Knowledge Base

An overview of the system database

Neo4j 4.0 and higher versions support the management of multiple databases within the same DBMS. All these databases are controlled through a special database called the system database.

This article provides a brief architectural overview of the system database.

The role of the system database is to define the configuration for the other databases. There could be various types of configuration for the databases. For example:

  • operational configuration

    • existence (exists or not)

    • status (online/offline)

  • security configuration (RBAC)

  • neo4j.conf (this is not yet maintained by the system database, but there are plans in the future versions)


A lot of interesting operational work happens (behind the scenes) both in standalone and clustered environments, which is handled by a component called the reconciler. Refer to Fig 2 below.


The system database is replicated across the cluster, and there is a leader for it just like any other database. Every database in 4.0 and going forward is in an independent raft group. That means core-1 could be the leader for the system database, whereas core-2 could be the leader for mydb database. Everything inside the system database is also stored in a graph data model. However, only DDL commands (CREATE, DROP, SHOW, etc.) could be executed in this database, not the regular Cypher commands (MATCH, for example). There are nodes representing other databases (neo4j and mydb in this example from Fig 2).

The reconciler talks to another component called the database manager, which manages the actual databases. Every instance reconciles the local copies of all the databases. If the reconciler on core-2 (in the above example) knows that mydb became online in the leader (core-1), it ensures that mydb becomes online in this instance as well. The system database in every instance has a reconciler and a database manager.

The reconciler’s job is to reconcile between the desired state (STOPPED, STARTED, DROPPED) and the current state.

One important aspect of the reconciler is that it operates completely asynchronously and always from the replicated "source of truth" desired state as written into the system database. If a server for example is partitioned for a while from the rest of the cluster, or is falling behind for some reason, then it will not get the updates to the "desired state" and hence the reconciler on that server will not yet perform the operational changes that the other servers already have done. As soon as the cluster is back to normal though, with connectivity and all, then the reconciler will continue of course.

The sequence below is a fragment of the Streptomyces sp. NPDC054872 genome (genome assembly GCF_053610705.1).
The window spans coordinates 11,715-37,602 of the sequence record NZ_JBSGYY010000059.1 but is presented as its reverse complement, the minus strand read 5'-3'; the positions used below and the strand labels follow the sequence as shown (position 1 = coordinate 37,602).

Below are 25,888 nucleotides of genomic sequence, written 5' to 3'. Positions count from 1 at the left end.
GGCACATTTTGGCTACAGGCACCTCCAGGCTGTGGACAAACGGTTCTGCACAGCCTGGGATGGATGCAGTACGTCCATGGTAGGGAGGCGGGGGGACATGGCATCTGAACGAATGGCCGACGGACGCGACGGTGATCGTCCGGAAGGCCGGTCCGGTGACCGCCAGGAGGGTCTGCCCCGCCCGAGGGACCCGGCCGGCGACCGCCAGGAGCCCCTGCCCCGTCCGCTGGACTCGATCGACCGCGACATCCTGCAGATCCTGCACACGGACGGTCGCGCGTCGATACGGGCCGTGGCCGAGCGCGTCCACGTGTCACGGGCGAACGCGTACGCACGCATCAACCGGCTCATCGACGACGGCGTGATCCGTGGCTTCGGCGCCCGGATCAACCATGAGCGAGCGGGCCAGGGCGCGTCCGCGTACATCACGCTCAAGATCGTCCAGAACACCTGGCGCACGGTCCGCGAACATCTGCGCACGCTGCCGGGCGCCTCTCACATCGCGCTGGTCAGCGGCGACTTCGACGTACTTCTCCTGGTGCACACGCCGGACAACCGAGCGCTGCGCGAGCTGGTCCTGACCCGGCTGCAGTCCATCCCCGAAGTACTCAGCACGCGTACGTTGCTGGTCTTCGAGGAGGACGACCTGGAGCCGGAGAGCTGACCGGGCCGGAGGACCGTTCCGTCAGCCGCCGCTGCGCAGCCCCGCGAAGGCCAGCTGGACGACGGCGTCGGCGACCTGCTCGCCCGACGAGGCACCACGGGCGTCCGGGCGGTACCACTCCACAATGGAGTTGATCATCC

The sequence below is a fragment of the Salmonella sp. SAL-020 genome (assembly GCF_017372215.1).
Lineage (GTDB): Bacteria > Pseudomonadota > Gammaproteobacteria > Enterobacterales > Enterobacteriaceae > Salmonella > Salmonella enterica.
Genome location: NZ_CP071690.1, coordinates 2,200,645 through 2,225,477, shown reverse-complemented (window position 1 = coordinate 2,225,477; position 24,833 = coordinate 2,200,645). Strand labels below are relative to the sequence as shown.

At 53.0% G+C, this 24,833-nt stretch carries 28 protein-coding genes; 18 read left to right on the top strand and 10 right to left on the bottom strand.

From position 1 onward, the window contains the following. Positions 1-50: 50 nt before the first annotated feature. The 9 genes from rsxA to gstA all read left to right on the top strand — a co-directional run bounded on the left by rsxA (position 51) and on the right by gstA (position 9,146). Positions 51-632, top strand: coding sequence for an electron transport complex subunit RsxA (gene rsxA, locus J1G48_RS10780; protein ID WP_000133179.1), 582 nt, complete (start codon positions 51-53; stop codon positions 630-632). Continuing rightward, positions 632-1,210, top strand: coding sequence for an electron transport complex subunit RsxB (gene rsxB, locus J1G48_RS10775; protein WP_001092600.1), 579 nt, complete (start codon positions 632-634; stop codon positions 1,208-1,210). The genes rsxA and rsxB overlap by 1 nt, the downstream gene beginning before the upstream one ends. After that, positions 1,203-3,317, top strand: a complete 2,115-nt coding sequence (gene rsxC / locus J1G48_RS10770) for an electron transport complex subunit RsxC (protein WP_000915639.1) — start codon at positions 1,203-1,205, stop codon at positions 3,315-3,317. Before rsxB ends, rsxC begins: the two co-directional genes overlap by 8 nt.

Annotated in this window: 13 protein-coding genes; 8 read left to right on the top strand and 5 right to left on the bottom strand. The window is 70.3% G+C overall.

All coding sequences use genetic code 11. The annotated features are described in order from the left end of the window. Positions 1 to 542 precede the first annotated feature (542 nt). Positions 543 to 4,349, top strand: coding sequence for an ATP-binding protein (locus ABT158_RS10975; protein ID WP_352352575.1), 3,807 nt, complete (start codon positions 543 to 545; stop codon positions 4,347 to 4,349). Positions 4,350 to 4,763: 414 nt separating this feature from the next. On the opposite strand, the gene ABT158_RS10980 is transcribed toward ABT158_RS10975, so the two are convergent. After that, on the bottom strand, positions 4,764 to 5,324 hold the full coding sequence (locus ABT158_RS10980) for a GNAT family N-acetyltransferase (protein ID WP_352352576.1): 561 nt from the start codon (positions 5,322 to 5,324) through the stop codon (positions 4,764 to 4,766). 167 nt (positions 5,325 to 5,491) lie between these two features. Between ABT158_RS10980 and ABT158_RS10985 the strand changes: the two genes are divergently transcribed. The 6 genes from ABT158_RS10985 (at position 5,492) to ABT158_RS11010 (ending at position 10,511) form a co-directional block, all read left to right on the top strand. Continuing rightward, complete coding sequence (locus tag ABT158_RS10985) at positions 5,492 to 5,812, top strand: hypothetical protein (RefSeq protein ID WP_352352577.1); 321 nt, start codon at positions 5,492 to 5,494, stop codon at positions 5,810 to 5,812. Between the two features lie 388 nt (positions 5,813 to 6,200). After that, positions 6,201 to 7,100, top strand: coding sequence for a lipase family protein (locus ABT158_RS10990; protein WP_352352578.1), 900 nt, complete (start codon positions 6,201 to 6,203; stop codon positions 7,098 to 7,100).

When a database with the name mydb is created, a node with the label Database gets created in the system database. The node has a few other properties such as name, status, uuid, as shown in the picture above. The interesting thing to note is that when mydb database is dropped, the label of the node will change to DeletedDatabase.

Here is an example of a single Database node:

( n:Database { name : mydb, uuid: 7242f697-7f4f-4bbf-b989-aad3e8980bfb, status: online } )

and if it gets deleted just change the Database label to DeletedDatabase:

( n:DeletedDatabase { name : mydb, uuid: 7242f697-7f4f-4bbf-b989-aad3e8980bfb, status: offline } )

The property that uniquely identifies a database internally, is the uuid, which is of type UUID. So, you may DROP a database neo4j and then CREATE it again. Internally, the first one will exist with the DeletedDatabase label, and the new one will have the Database label with a different uuid.

When you backup the system database, remember that it has the operational configuration in it. Let’s say, when the online backup of the system database was taken, mydb database was stopped at that time. So, when you restore the system database backup, mydb will have the stopped state. So, the operational state is always defined by what is in the system database.

Following is a state diagram (Fig 3) of the all the states reconciler will publish when the SHOW DATABASES command is executed.


The existence of a folder (for example, $neo4j_home/data/database/mydb) in the file system does not define the database’s presence. It is determined by what is in the system database. If the database is not in the system database, then it is not registered even if the folder is there. To have the system pick up the database, you will need to execute CREATE DATABASE mydb.

Furthermore, if the system database has a database Xdb and before it is restored, there is no such database in the $neo4j_home/data/database/ location, then the reconciler will create the folder, and now you will have a blank Xdb. However, if there are other instances in the cluster that actively have an Xdb database up and running, the cluster binding process will do a store copy of that database and not create an empty database.

Finally, here are a few more points to note from a multi database operations standpoint:

  1. The system database needs to be backed up with the same frequency that other databases are backed up.

  2. If you look at the debug.log, the MemberId of the raft membership will not be different for each database. All databases within one instance will have the same MemberId.

  3. All multi-database administrative commands must be run against the system database. These administrative commands are automatically routed to the system database when connected to the DBMS over Bolt.

  4. The native users are stored in the system database, that is where the security model lives.

  5. The neo4j-admin unbind runs on all the databases on the particular server.

  6. The dbms.memory.pagecache.size ,dbms.memory.heap.initial_size, and dbms.memory.heap.max_size settings are all at the instance level. All the databases operate under one JVM, they share the same page cache and heap.